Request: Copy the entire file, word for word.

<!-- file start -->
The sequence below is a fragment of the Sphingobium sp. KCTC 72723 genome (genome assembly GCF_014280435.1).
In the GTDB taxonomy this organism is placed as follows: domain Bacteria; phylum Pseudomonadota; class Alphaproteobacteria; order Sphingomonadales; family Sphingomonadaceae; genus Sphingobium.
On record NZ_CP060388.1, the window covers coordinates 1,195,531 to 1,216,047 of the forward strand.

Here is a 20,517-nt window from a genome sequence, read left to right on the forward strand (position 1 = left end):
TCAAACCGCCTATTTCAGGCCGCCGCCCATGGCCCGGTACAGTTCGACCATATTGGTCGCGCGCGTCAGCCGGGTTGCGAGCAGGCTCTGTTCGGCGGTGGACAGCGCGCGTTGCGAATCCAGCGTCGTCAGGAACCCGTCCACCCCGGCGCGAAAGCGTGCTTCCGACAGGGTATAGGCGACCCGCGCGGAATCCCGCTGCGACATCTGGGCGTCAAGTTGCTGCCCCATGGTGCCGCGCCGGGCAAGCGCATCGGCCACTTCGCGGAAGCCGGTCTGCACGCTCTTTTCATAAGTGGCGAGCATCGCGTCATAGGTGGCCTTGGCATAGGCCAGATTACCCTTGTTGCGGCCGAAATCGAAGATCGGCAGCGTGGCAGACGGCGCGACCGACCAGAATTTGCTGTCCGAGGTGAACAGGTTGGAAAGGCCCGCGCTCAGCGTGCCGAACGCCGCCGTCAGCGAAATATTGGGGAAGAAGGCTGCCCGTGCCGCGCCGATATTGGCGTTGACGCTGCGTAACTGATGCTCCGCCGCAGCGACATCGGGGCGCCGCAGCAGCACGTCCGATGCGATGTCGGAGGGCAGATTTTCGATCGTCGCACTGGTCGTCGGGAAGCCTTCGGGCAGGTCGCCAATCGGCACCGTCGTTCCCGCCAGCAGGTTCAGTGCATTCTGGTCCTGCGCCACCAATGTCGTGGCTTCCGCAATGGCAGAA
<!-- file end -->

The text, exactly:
The sequence below is a fragment of the Sphingobium sp. KCTC 72723 genome (genome assembly GCF_014280435.1).
In the GTDB taxonomy this organism is placed as follows: domain Bacteria; phylum Pseudomonadota; class Alphaproteobacteria; order Sphingomonadales; family Sphingomonadaceae; genus Sphingobium.
On record NZ_CP060388.1, the window covers coordinates 1,195,531 to 1,216,047 of the forward strand.

Here is a 20,517-nt window from a genome sequence, read left to right on the forward strand (position 1 = left end):
TCAAACCGCCTATTTCAGGCCGCCGCCCATGGCCCGGTACAGTTCGACCATATTGGTCGCGCGCGTCAGCCGGGTTGCGAGCAGGCTCTGTTCGGCGGTGGACAGCGCGCGTTGCGAATCCAGCGTCGTCAGGAACCCGTCCACCCCGGCGCGAAAGCGTGCTTCCGACAGGGTATAGGCGACCCGCGCGGAATCCCGCTGCGACATCTGGGCGTCAAGTTGCTGCCCCATGGTGCCGCGCCGGGCAAGCGCATCGGCCACTTCGCGGAAGCCGGTCTGCACGCTCTTTTCATAAGTGGCGAGCATCGCGTCATAGGTGGCCTTGGCATAGGCCAGATTACCCTTGTTGCGGCCGAAATCGAAGATCGGCAGCGTGGCAGACGGCGCGACCGACCAGAATTTGCTGTCCGAGGTGAACAGGTTGGAAAGGCCCGCGCTCAGCGTGCCGAACGCCGCCGTCAGCGAAATATTGGGGAAGAAGGCTGCCCGTGCCGCGCCGATATTGGCGTTGACGCTGCGTAACTGATGCTCCGCCGCAGCGACATCGGGGCGCCGCAGCAGCACGTCCGATGCGATGTCGGAGGGCAGATTTTCGATCGTCGCACTGGTCGTCGGGAAGCCTTCGGGCAGGTCGCCAATCGGCACCGTCGTTCCCGCCAGCAGGTTCAGTGCATTCTGGTCCTGCGCCACCAATGTCGTGGCTTCCGCAATGGCAGAA